Helux 2 is released to help you deeply understand the double calling mechanism of side effects in react18

React 18 adds a heuristic concurrent rendering mechanism. The side effect function may be called multiple times due to component re-rendering. In order to help users clarify the correct way to use side effects, when StrictMode is enabled in development mode, side effects will be deliberately called twice. function to achieve the effect of checking user logic, but this has also caused trouble to some upgraded users. This article will discuss how helux avoids this problem.

Introduction to helux

helux is a react state library that focuses on lightweight, high performance, and zero-cost access. Your application only needs to be replaced useStatewith useShared, and then you can improve the react local state to a global shared state without modifying a single line of other code. Effect, visit this online example to learn more.

import React from 'react';
+ import { createShared, useShared } from 'helux';
+ const { state: sharedObj } = createShared({a:100, b:2});

function HelloHelux(props: any) {
-  const [state, setState] = React.useState({ a: 100, b: 2 });
+  const [state, setState] = useShared(sharedObj);

   // The current component only relies on a change to trigger re-rendering
   // helux will dynamically collect the latest dependencies of each round of rendering of the current component to ensure accurate updates.
   return <div>{state.a}</div>;

The default shared object is non-responsive, and users are expected to change the state in a react-like manner. If the user sets it enableReactiveto true, a responsive object can be created.

const { state, setState } = createShared({ a: 100, b: 2 }, true);
// or
const { state, setState } = createShared({ a: 100, b: 2 }, { enableReactive: true });

// Will update all component instances that use the `sharedObj.a` value 
sharedObj. a ++; 
 setState ({ a : 1000 });

What 2.0 brings

2.0The version has made the following three adjustments:

Simplify API naming

The original useSharedObjectAPI has been re-exported into a more streamlined one useSharedto createSharedimprove the user’s writing efficiency and reading experience.

Added new signal record (experimental)

helux-signalSignal-related record data has been added internally to prepare the relevant infrastructure for future releases (a react signal pattern implementation library based on helux encapsulation) helux-signal. It is still in the prototype stage and will release a version experience at the appropriate time beta.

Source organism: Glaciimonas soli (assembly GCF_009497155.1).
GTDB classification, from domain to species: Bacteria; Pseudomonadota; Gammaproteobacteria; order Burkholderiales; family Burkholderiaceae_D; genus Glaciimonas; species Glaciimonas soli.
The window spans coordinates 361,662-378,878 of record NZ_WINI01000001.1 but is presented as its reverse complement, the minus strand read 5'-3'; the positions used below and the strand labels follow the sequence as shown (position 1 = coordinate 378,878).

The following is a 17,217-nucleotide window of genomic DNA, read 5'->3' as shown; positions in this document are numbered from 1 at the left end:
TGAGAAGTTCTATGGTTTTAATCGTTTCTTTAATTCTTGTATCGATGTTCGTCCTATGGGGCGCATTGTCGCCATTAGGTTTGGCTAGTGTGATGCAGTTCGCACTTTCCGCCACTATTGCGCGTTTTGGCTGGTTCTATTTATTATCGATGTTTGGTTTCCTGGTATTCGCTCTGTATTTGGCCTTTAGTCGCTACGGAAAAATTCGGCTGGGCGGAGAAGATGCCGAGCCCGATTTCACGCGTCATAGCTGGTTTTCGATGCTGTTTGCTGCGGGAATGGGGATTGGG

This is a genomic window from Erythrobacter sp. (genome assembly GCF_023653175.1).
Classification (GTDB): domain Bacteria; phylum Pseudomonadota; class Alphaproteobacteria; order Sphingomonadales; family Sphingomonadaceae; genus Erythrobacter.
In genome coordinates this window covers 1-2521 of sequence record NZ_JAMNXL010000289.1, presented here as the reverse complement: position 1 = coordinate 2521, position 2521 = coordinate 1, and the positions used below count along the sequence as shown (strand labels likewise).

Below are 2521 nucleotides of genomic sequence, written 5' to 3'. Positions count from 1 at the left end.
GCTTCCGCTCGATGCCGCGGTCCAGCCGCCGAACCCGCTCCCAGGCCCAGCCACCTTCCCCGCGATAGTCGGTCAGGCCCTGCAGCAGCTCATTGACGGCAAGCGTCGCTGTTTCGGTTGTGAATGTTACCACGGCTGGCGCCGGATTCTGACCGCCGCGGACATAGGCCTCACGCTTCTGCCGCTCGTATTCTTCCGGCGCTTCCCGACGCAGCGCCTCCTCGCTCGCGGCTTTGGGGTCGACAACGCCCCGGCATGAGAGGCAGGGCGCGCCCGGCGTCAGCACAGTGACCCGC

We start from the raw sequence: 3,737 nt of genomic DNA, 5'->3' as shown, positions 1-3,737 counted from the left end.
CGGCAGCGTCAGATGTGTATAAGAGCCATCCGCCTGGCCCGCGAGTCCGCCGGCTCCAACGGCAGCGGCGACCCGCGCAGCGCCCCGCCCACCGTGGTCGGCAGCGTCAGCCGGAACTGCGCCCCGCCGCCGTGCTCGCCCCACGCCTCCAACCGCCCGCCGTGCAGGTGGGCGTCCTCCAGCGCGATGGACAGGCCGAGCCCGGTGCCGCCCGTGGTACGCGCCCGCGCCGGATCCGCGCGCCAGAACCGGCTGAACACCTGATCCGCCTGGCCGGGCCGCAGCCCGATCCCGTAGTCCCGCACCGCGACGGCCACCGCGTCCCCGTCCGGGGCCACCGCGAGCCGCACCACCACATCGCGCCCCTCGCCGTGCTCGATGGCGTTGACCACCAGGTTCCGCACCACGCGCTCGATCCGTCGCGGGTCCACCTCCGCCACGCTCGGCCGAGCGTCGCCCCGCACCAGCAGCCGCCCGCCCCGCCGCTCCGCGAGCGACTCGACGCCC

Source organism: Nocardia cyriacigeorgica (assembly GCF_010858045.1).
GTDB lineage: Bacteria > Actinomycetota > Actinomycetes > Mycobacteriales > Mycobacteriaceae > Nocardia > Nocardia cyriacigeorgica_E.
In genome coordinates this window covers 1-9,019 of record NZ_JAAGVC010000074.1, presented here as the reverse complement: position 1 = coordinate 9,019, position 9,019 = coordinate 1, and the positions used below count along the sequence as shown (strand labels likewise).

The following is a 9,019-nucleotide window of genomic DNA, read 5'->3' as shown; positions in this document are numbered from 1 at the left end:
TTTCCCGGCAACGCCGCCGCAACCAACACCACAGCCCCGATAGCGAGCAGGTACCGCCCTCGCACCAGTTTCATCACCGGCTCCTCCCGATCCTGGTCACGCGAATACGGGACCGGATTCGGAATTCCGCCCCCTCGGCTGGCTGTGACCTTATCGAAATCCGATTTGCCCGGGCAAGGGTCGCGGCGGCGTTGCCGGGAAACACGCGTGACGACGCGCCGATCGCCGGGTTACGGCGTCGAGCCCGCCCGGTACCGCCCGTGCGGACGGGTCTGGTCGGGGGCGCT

When not using signals, you need createSharedand useSharedto work together createSharedto create a shared state and useSharedbe responsible for consuming the shared state. It returns a specific readable state value and update function.

const { state : sharedObj } = createShared({a: 100 , b: 2 }); // Create
function HelloHelux(props: any) {
  const [state, setState] = useShared(sharedObj); // 使用
  // render logic ...

When using signals, you only need to call helux-signalan interface createSignalto complete the creation of the state, and then the component can skip useSharedthe hook function and read the shared state directly.

It should be noted that at present, helux 2 has only completed the relevant infrastructure internally. The upper layer is responsible for the specific implementation of helux-signal, which is still in the experimental stage. At this stage, the community already has the signals-react library provided by preact to support the development of react components in signal mode.

An example of a complete expected helux-signaldevelopment of react-based components is as follows:

import { createSignal, comp } from 'helux-signal';

const { state , set State } = createSignal({a: 100 , b: 2 }); // Create signal
// The following two methods will trigger component re-rendering
state .a++;
 set State({a: 1000 });

// <HelloSignal ref={ref} id="some-id" /> 
const HelloSignal = comp((props, ref)=>{ // Create a react component that can read signals
    return <div> { state .a}</div>; // The dependency of the current component is state .a    

Added useEffect, useLayoutEffect

The v2 version adds useEffecttwo useLayoutEffectnew interfaces, which are also the two interfaces that this article will focus on. Why are heluxthese two interfaces provided to replace the native interfaces? Let’s look at the following content for detailed explanation.

side effects of react18

React 18 adds a heuristic concurrent rendering mechanism. The side effect function may be called multiple times due to component re-rendering. In order to help users discover possible problems caused by incorrect use of side effects (such as forgetting to do cleanup behavior), it is enabled in development mode. In StrictMode, the side effect function will be deliberately called twice to achieve the effect of checking the user’s logic, and it is expected that the user will correctly understand the side effect function.

What actual situation will cause multiple mounting behaviors? The new document specifically mentions an example. Since in React 18, React will separate the component’s state and uninstallation behavior (uninstallation controlled by non-user code), that is, the component will remain in its uninstalled state, and will be restored internally by React when it is mounted again. For example This feature is required for off-screen rendering scenes.

The trouble with double calls

However, this move has also caused trouble for some upgrade users. Take the following example as an example:

function UI(props: any) {
  useEffect(() => {
    return () => {
      console.log("clean up");
  }, []);

In strcit mode print as follows

clean up

After the user actually uninstalled the component, there was another clean upprinting, which made many users mistakenly think it was a bug. They went to the react warehouse to file an issue and described that useEffect was called twice after upgrading to 18. Later, react officials specifically explained that this problem was a normal phenomenon and provided assistance. The user has an unreasonable side-effect function and a deliberate double-calling mechanism.